Green tea is the main type of tea that is produced and consumed in Japan. Below our brief guide will help you find the perfect Japanese leaf to enjoy.

Sencha is the most common variety of Japanese green tea, representing over 80% of the tea produced in Japan. Known for its delicate sweetness and grassy aroma, Sencha leaves are steamed in its initial stage to prevent oxidation.

Bancha refers to a lower grade of Sencha that contains larger leaves and upper stems, giving it a more robust flavour. Often Bancha is enjoyed with food because of its strong character and mild aroma.

Genmai Cha
Genmaicha is a blend of Bancha and toasted brown rice, with a slightly nutty taste. The mild flavor of Genmaicha and its low caffeine content make it a popular after dinner tea.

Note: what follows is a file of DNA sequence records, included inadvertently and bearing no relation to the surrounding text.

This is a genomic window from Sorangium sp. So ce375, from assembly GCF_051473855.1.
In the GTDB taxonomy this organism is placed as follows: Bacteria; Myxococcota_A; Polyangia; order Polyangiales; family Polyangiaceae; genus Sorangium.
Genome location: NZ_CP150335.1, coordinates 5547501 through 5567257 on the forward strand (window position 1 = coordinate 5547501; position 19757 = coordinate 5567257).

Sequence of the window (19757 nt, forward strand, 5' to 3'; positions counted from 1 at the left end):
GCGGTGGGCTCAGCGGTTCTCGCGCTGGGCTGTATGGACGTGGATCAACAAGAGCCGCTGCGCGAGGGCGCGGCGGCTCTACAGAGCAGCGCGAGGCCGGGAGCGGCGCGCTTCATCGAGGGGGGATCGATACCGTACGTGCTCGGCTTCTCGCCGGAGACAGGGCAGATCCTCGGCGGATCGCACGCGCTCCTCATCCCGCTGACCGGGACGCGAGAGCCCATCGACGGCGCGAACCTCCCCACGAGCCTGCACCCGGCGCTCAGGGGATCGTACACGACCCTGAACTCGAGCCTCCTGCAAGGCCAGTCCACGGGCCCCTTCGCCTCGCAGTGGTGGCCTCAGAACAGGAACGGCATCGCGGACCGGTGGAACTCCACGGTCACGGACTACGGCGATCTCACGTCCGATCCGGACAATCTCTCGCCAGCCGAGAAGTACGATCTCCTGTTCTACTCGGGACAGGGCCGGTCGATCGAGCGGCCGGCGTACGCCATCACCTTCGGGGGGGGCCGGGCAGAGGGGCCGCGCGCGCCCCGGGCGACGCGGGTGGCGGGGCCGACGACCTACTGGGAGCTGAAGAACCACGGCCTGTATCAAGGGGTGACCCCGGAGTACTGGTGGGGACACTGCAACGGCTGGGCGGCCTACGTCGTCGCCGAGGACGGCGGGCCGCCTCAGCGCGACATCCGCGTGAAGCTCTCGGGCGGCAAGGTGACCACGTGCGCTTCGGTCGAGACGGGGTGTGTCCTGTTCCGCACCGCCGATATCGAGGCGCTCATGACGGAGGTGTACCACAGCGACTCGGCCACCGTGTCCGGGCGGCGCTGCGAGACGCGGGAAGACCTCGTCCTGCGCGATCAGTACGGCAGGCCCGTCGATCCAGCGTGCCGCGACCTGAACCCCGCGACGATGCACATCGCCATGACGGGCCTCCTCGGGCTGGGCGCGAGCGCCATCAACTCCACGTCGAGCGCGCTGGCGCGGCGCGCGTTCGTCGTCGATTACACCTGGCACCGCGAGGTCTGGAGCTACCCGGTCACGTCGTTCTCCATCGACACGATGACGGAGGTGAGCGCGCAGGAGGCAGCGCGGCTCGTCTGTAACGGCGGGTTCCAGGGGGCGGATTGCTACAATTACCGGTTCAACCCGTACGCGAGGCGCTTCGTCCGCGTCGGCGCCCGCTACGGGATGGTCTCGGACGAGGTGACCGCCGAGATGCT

Often known as “twig tea”, Kukicha is a blend of leaves with stems and stalks discarded during the production stages. Kukicha has a light and refreshing sweetness, with nearly no caffeine-level, but requires rinsing and softening first.

This artisan green tea is shade grown before picking, then carefully milled into a fine powder. A small amount of Matcha is placed into a bowl using a bamboo scoop known as a Chashaku, and then 70–80 °C water is added. Using a bamboo whisk known as Chasen, the mixture is whisked to a smooth consistency, making sure that no ground tea remains. It has become fairly common for Matcha to be used in many recipes; including smoothies, ice-cream and cakes.


By Hannah Skidmore